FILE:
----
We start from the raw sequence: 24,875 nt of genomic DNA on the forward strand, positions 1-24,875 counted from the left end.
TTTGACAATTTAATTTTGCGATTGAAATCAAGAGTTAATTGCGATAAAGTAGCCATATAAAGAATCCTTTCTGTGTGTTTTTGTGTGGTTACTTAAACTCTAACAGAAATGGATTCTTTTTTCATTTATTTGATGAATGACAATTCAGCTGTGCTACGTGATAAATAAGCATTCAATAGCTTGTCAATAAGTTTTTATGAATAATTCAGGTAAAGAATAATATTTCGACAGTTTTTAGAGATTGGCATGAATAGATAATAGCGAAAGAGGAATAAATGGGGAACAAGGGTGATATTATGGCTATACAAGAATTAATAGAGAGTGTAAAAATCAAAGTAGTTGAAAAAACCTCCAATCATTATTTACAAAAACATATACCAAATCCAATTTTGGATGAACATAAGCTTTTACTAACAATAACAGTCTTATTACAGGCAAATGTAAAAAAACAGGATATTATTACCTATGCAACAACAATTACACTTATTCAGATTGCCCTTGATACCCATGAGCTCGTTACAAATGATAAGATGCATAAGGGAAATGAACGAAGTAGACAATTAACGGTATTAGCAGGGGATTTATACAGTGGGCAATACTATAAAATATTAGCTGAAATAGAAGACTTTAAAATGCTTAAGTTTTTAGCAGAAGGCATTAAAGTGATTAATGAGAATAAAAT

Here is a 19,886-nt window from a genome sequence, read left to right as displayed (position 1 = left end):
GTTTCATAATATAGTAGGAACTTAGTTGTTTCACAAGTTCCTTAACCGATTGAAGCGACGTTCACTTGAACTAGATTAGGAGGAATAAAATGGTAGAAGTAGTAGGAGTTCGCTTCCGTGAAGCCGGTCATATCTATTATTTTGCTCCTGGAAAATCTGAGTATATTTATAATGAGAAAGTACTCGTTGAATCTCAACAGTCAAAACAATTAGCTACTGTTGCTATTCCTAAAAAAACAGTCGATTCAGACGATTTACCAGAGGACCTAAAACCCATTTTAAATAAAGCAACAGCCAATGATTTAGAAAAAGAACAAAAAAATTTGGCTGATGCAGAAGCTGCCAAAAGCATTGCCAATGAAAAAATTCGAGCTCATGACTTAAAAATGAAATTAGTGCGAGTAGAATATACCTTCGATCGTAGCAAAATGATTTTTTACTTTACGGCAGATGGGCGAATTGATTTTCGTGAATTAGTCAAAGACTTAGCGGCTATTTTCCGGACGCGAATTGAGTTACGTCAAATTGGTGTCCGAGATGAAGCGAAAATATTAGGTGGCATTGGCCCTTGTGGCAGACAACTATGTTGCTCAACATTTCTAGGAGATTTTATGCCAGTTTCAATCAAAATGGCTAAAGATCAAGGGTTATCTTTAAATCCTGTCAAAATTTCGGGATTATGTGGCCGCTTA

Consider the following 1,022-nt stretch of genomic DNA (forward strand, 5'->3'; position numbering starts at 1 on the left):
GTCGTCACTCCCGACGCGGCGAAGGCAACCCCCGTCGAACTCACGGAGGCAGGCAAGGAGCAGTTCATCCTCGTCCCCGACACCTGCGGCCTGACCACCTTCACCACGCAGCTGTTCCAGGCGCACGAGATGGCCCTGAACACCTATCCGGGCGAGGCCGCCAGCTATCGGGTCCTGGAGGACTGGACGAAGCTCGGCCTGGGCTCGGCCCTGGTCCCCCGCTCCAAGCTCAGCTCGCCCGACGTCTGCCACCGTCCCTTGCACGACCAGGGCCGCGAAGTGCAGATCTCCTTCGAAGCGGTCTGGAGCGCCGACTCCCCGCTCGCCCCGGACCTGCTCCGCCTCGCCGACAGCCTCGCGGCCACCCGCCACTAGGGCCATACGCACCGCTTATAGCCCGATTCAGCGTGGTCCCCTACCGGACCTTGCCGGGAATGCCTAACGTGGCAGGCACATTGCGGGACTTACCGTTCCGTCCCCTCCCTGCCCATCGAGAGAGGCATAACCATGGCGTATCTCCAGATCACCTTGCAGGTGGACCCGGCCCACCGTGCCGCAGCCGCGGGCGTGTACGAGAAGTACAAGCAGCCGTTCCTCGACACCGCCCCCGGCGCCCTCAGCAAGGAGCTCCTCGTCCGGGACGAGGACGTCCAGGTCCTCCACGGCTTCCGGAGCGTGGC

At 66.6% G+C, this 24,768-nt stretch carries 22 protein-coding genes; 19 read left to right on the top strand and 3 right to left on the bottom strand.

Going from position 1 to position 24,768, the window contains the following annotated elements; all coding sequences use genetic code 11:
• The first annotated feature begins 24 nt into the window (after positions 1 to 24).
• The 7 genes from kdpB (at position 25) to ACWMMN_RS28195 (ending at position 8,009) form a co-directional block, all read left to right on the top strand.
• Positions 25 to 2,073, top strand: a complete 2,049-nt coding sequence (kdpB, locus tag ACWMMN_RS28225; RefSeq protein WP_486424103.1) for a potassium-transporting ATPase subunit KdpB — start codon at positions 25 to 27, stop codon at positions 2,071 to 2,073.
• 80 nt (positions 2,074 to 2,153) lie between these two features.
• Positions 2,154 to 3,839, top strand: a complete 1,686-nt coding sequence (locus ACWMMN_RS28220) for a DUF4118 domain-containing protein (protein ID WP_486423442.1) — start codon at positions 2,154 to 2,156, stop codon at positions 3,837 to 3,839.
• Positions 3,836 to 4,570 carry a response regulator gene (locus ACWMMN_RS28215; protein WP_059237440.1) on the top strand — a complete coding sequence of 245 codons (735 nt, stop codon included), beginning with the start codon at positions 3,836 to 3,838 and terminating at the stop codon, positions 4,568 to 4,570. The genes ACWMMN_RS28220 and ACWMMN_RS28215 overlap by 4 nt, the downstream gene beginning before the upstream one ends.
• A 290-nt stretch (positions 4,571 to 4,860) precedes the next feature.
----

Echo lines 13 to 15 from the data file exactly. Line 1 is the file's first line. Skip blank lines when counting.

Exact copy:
• Positions 2,154 to 3,839, top strand: a complete 1,686-nt coding sequence (locus ACWMMN_RS28220) for a DUF4118 domain-containing protein (protein ID WP_486423442.1) — start codon at positions 2,154 to 2,156, stop codon at positions 3,837 to 3,839.
• Positions 3,836 to 4,570 carry a response regulator gene (locus ACWMMN_RS28215; protein WP_059237440.1) on the top strand — a complete coding sequence of 245 codons (735 nt, stop codon included), beginning with the start codon at positions 3,836 to 3,838 and terminating at the stop codon, positions 4,568 to 4,570. The genes ACWMMN_RS28220 and ACWMMN_RS28215 overlap by 4 nt, the downstream gene beginning before the upstream one ends.
• A 290-nt stretch (positions 4,571 to 4,860) precedes the next feature.